Babies dumped at birth in Pretoria
Three babies a week are found dead on Pretoria's Onderstepoort rubbish dump by waste recyclers, who are confronted by the sight of the bones of many other infants, crushed by waste-compacting machines.
Police and non-government organisations report an alarming increase in the numbers of illegal, late-term abortions, concealments of birth, and even the murder of babies in poor areas around Pretoria North.
The police believe that the dead babies come from areas including the suburb of Wolmer, the informal settlement of De Klerk's Oord, and the townships of Mabopane, Soshanguve, and Mamelodi.
Neville Manjiama, a member of a community project who sifts through the landfill site for recyclable material, which he sells, says the sight is horrific.
"The recyclers often find bits of broken bones. And we find at least two to three babies here a week," he said.
When asked where the newborn babies are found, he points to black refuse bags that have been through rubbish crushers but have not been compacted into the landfill site.
Asked why the recyclers do not report the matter to police, he said: "Eish. Painful, painful, very bad. My heart gets painful but if you report, then police question all day and you have no money for that night."
Tshwane's head of landfill sites, Frans Dekker, told The Times that his workers find up to 12 bodies a year. But he said these were only the identifiable corpses of newborns, or of abandoned or murdered infants.
"We have no control over what comes in. If a body is found it is supposed to be reported to the office, which then calls the police. Our main chore is to process waste - we're not there to go through every bag and look what's in it. The waste is compressed and added to the landfill," he said.
"When you have a 20m³ truck dumping waste from the city - of course you can miss something like that as it goes to the centre of the waste core."
The latest dead newborn to be officially reported was found by a pedestrian on Wednesday. The baby's body was stuffed into a sports bag and thrown into the Apies River in Pretoria West.
Police are waiting for the results of a post-mortem to decide whether the baby was still-born, aborted or murdered. The umbilical cord was still attached.
Police spokesman Daniel Mavimbela said it would be "virtually impossible to find out where it was dumped because it had floated down the river.
Also last week, commuters at the Mabopane railway station in Pretoria North found a newborn baby girl in a smouldering dumpster. She was still moving but died before the police arrived.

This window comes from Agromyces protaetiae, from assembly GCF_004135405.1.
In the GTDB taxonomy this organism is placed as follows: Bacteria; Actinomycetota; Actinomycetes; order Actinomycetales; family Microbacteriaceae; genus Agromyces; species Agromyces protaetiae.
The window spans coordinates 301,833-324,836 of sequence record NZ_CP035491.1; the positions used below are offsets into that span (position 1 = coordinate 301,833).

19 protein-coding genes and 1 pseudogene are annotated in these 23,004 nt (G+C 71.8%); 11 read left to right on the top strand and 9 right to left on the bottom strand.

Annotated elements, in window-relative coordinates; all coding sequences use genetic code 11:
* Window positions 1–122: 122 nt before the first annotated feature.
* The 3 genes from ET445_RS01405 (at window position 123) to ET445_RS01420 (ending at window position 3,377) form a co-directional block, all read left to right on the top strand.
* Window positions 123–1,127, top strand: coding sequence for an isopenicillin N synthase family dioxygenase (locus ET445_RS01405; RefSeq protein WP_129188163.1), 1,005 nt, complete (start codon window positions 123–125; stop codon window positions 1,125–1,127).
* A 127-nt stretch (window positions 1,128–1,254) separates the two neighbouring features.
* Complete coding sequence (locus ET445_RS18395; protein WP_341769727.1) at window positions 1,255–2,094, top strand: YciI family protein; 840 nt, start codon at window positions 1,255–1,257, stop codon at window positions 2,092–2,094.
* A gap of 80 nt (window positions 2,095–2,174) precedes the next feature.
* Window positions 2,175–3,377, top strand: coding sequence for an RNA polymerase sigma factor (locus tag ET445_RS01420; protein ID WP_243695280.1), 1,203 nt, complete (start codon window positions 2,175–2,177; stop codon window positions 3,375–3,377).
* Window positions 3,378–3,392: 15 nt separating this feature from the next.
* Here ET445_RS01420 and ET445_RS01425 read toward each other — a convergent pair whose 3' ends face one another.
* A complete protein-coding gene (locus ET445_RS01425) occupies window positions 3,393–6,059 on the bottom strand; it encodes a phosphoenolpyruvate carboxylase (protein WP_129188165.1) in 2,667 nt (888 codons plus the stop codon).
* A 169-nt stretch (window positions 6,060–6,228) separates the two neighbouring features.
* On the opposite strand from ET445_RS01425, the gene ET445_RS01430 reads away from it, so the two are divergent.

Police spokesman Inspector Llifi Ramatlo said: "The refuse bin in which she was dumped was smouldering and this is mostly likely what caused her death. It must have been set alight on purpose. There was also lots of tissue with blood on it, probably from the mother giving birth.
"We have asked people in this area to look out for neighbours they know who were pregnant and are now suddenly not, with no baby."
In late January, a newborn baby was found in a refuse bag by workers at the Onderstepoort landfill site. The baby's head had been torn off because the garden refuse bag it was stuffed in had been driven over by a grader.
Police forensic investigators combed the scene and a murder docket was opened.
Two of the police officers who responded were Constable Yvette Smith, of the Pretoria North police's social crime prevention unit, and Detective Inspector Anrie Robinson, of Akasia Park.
"Our hands are tied. Anyone can deliver, drop the infant in a waste bin four streets down on rubbish collection day, or throw it into a big container full of other rubbish and dump it in the middle of the landfill site," said Smith.
"There's no way we can connect that body with its biological parents and prosecute them."
But the City of Tshwane denies that the murder of newborns or the abortion of fully developed foetuses is on the rise.
Spokesman Dikeledi Phiri said that according to their "official" information, seven babies were dumped at their landfill sites in the past year.
City officials said that their mechanised systems made it impossible to say how many dead infants were being dumped.
Koot Snyman, director of the city's waste water treatment works, said that in the past "people were employed to remove large objects from the waterworks and could identify foetuses and bodies".
"These days, a mechanised process removes solid articles from the waste water flow. Screens catch objects and compress them in a machine. The waste is thrown into large bins. Nobody looks into those bins."